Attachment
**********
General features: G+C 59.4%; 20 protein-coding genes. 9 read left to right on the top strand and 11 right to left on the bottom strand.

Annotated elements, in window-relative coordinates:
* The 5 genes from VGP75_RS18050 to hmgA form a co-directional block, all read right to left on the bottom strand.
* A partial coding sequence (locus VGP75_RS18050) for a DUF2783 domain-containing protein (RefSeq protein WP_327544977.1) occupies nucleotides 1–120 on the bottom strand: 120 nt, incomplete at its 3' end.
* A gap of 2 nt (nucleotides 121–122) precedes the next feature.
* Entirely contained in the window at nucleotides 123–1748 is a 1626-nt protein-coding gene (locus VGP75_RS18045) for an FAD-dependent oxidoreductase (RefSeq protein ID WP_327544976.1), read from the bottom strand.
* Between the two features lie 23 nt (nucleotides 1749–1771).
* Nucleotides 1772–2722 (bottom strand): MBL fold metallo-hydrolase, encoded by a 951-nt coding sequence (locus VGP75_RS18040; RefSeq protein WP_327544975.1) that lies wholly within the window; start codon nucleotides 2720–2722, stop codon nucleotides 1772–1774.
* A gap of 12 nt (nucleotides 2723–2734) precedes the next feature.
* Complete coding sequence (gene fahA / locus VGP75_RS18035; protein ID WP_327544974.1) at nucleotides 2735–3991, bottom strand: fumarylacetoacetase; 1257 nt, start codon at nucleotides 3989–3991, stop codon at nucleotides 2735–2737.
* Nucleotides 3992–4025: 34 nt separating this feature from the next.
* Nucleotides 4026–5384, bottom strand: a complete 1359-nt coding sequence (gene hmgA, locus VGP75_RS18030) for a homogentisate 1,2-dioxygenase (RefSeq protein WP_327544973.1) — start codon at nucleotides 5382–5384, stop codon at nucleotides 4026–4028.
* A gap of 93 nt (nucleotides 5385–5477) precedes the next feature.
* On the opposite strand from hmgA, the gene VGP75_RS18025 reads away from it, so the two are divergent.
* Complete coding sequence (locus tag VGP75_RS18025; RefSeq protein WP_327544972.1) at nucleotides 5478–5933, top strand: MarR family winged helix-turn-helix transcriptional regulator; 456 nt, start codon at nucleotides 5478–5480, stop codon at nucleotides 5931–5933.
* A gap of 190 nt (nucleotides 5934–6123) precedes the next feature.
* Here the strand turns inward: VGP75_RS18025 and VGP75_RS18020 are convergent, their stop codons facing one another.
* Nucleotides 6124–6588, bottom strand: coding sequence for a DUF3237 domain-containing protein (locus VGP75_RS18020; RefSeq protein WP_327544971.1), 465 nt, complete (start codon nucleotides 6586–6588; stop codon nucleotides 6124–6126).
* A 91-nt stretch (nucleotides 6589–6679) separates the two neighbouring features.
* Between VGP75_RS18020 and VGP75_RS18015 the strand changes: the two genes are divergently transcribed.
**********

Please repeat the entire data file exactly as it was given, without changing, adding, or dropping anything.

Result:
General features: G+C 59.4%; 20 protein-coding genes. 9 read left to right on the top strand and 11 right to left on the bottom strand.

Annotated elements, in window-relative coordinates:
* The 5 genes from VGP75_RS18050 to hmgA form a co-directional block, all read right to left on the bottom strand.
* A partial coding sequence (locus VGP75_RS18050) for a DUF2783 domain-containing protein (RefSeq protein WP_327544977.1) occupies nucleotides 1–120 on the bottom strand: 120 nt, incomplete at its 3' end.
* A gap of 2 nt (nucleotides 121–122) precedes the next feature.
* Entirely contained in the window at nucleotides 123–1748 is a 1626-nt protein-coding gene (locus VGP75_RS18045) for an FAD-dependent oxidoreductase (RefSeq protein ID WP_327544976.1), read from the bottom strand.
* Between the two features lie 23 nt (nucleotides 1749–1771).
* Nucleotides 1772–2722 (bottom strand): MBL fold metallo-hydrolase, encoded by a 951-nt coding sequence (locus VGP75_RS18040; RefSeq protein WP_327544975.1) that lies wholly within the window; start codon nucleotides 2720–2722, stop codon nucleotides 1772–1774.
* A gap of 12 nt (nucleotides 2723–2734) precedes the next feature.
* Complete coding sequence (gene fahA / locus VGP75_RS18035; protein ID WP_327544974.1) at nucleotides 2735–3991, bottom strand: fumarylacetoacetase; 1257 nt, start codon at nucleotides 3989–3991, stop codon at nucleotides 2735–2737.
* Nucleotides 3992–4025: 34 nt separating this feature from the next.
* Nucleotides 4026–5384, bottom strand: a complete 1359-nt coding sequence (gene hmgA, locus VGP75_RS18030) for a homogentisate 1,2-dioxygenase (RefSeq protein WP_327544973.1) — start codon at nucleotides 5382–5384, stop codon at nucleotides 4026–4028.
* A gap of 93 nt (nucleotides 5385–5477) precedes the next feature.
* On the opposite strand from hmgA, the gene VGP75_RS18025 reads away from it, so the two are divergent.
* Complete coding sequence (locus tag VGP75_RS18025; RefSeq protein WP_327544972.1) at nucleotides 5478–5933, top strand: MarR family winged helix-turn-helix transcriptional regulator; 456 nt, start codon at nucleotides 5478–5480, stop codon at nucleotides 5931–5933.
* A gap of 190 nt (nucleotides 5934–6123) precedes the next feature.
* Here the strand turns inward: VGP75_RS18025 and VGP75_RS18020 are convergent, their stop codons facing one another.
* Nucleotides 6124–6588, bottom strand: coding sequence for a DUF3237 domain-containing protein (locus VGP75_RS18020; RefSeq protein WP_327544971.1), 465 nt, complete (start codon nucleotides 6586–6588; stop codon nucleotides 6124–6126).
* A 91-nt stretch (nucleotides 6589–6679) separates the two neighbouring features.
* Between VGP75_RS18020 and VGP75_RS18015 the strand changes: the two genes are divergently transcribed.